Figure 1

CT scan of the thorax showing bilateral reticulonodular disease.

Figure 2

MRI with gadolinium T2‐weighted imaging showing hydrocephalus and increased periventricular white matter signal.

A bronchoscopy with bronchoalveolar lavage and transbronchial biopsies were performed. Pathology (Fig. 3) demonstrated non‐caseating epitheliod granulomas, with negative special stains for acid‐fast bacilli (AFB) and fungus, and negative fungal and AFB cultures of the bronchial alveolar lavage.

With negative tests for infectious causes such as tuberculosis, I think there is now enough evidence that this patient has sarcoidosis involving the lung and leptomeninges. At this point I would start therapy with steroids.

Figure 3

H and E stain of lung biopsy at 40× showing non‐caseating granuloma.

The patient was started on prednisone 40 mg po qd, and his neurological symptoms improved markedly over the course of 1‐2 months, with normalization of his MMSE and a return to cognitive baseline. As his symptoms stabilized with no change in CT imaging, he returned to work, and over the course of 2 years his prednisone dosage was tapered to 10 mg po od. While on prednisone he developed hypertension and hyperglycemia. He continued to have no respiratory symptoms.

He was cognitively at baseline until 20 months later, when he was readmitted to the hospital with a 2‐week history of worsening headache, increased confusion, poor memory, and wandering. His MMSE had deteriorated to 19/30, with deficits again in memory and attention.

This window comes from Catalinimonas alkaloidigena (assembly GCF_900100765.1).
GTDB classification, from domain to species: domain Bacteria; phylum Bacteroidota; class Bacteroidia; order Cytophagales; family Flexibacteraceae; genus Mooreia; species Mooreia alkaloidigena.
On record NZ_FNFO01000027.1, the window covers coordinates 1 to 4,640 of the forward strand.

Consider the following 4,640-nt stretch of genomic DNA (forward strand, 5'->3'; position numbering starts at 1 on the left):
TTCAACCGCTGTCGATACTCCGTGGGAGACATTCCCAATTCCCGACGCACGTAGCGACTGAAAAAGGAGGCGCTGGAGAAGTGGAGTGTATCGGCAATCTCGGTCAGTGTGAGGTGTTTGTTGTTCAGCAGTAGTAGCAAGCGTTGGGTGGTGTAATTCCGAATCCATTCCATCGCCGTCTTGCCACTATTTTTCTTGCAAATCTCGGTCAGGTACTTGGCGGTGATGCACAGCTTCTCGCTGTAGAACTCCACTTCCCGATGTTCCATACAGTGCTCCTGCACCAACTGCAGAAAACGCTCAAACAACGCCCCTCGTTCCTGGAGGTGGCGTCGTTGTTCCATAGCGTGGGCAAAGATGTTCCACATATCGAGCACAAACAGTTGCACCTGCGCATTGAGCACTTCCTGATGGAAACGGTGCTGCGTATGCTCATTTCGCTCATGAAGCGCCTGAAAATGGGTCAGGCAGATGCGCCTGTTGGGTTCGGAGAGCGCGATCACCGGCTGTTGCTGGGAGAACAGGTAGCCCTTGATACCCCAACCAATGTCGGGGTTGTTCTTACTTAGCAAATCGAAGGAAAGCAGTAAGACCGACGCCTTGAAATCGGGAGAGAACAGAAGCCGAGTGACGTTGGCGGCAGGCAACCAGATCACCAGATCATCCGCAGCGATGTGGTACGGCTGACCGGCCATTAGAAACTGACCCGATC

First, we can say with reasonable confidence that the diagnosis of sarcoid was correct. His long and sustained response to steroids, plus the absence of the unmasking of an infectious or malignant disease, supports this conclusion. However, he is now exhibiting an apparent relapse that mimics his presentation 3 years earlier. The question is whether he is suffering from a flare of his disease or whether a second illness has occurred. The most obvious second illness is an opportunistic infection after years of steroid use. I would certainly repeat the angiotensin‐converting enzyme and serum calcium tests and repeat the imaging of his lungs and central nervous system. He also warrants a lumbar puncture with CSF culture, stain, and PCR for opportunistic infections. If these studies are inconclusive and do not specifically suggest relapsing sarcoid, I would once again consider biopsy of tissue from either a lung or leptomeninges.

An MRI with gadolinium looked unchanged from the previous one. A lumbar puncture was performed, and his CSF demonstrated 3 WBCs, no RBCs, normal glucose, and elevated protein at 1.17 g/L, and tests for bacteria, TB, fungi, and viruses were all negative. Repeat blood work was unremarkable, and the ACE level was 2 g/L.

A chest radiograph (Fig. 4a) and CT chest (Fig. 4b) showed marked deterioration, with increased diffuse airspace opacities, interstitial nodularity, and small apical bullae. His PFTs showed some deterioration, with FEV1 2.52 L (73%), FVC 3.29 L (73%), FEV1/FVC 76%, TLC 70% predicted, DLCO 72% predicted. However, he still had no respiratory symptoms.

Figure 4

(a) Plain chest radiograph showing worsening bilateral upper lobe reticulonodular infiltrates; (b) CT of thorax showing worsening bilateral upper lobe reticulonodular infiltrates.

The changes on lumbar puncture are nonspecific. The ACE level is now very low, making sarcoidosis unlikely but not impossible. The chest imaging shows features, specifically interstitial nodularity, consistent with ongoing or relapsing sarcoidosis, but the extensive apical bullae are not characteristic. My best guess is that this patient's illness is not simply relapsing sarcoid but represents superimposed opportunistic infectious disease. I would not reintroduce steroids without pursuing a definitive diagnosis with tissue pathology.

He was placed on prednisone 60 mg po qd and started on trimethoprim‐sulfamethoxazole for Pneumocystis pneumonia (PCP) prophylaxis. He showed modest improvement in his neurological status. A repeat bronchoscopy was not performed. Four months later he was seen by his pulmonologist. He remained without respiratory symptoms and was neurologically unchanged, and a chest radiograph showed no change. He was continued on prednisone 60 mg po qd.